Tech debt is the money pit of software, and no company will ever be able to stop digging.
A Simple Analogy: Managing Your Email Inbox
The email inbox provides an excellent analogy for status quo approaches to managing tech debt. Think of unread emails as debt. Some of it matters; some is just junk.
The ‘Zero Inbox’ Approach
On the one side, you have the “Zero Inbox” approach. You deal with every email that comes in, in real time. This user has wholly surrendered to the noise and given up any sense of prioritization. It’s tough to be a productive human being if you are constantly focused on your inbox and evaluate every notification with equal value.
In terms of technical debt, this is the team that flies into a frenzy on every blip and beep that rolls over from the APM and logging tools. This team is so defensive against outages that they build what is jokingly referred to as “gold-plated reliability” — such a precious battle guarding for 100 percent uptime (an impossible goal), that there are no cycles left for creating features.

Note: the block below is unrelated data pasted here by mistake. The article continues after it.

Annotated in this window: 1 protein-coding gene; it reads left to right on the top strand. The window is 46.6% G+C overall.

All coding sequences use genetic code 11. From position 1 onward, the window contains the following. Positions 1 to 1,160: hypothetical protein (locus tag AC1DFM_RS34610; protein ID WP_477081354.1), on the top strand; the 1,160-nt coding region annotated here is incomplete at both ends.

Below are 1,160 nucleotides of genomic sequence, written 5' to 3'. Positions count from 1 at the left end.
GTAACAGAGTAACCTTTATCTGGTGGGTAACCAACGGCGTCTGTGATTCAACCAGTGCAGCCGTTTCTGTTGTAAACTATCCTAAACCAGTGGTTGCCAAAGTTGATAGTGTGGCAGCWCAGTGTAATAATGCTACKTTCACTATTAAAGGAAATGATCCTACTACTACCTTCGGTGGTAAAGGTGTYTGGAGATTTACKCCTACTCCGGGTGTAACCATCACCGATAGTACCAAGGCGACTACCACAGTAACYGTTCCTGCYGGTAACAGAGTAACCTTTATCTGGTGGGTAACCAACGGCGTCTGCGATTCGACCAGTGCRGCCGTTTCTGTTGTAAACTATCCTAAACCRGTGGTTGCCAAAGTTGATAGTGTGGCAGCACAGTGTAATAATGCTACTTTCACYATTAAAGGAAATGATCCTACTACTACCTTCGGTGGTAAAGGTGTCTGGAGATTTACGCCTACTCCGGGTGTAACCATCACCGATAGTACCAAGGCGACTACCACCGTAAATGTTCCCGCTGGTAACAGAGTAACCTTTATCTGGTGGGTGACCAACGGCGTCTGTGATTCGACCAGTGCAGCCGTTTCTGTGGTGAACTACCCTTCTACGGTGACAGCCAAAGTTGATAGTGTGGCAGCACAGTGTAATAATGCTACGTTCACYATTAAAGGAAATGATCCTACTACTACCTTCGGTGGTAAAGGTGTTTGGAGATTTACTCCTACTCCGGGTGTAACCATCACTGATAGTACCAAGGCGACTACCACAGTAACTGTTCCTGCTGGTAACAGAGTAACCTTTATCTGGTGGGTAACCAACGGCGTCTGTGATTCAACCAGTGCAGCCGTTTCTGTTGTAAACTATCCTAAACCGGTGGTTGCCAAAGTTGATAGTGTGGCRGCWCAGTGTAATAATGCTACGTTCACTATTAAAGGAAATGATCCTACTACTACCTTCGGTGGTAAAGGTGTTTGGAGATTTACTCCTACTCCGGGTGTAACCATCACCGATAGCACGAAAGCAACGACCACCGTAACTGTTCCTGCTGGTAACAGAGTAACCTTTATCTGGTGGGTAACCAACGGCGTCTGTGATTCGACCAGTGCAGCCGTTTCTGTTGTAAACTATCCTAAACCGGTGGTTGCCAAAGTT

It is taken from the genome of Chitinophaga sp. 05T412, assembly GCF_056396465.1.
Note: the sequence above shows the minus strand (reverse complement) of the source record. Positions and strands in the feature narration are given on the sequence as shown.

‘Thousands Unread’ Approach
The extreme opposite of Zero Inbox is the email user who has thousands of unread emails. Back when we used to work in the office, you were visiting their cube, collaborating on something, and as they showed you something on their computer, you noticed they had 40,000 unread emails. Whoa! These email users have risen so high above the noise that they also miss all the signals.
A team managing technical debt like this has a giant features backlog that has exceeded their cognitive limit. It’s so large that they are most likely going to discover what matters during outages.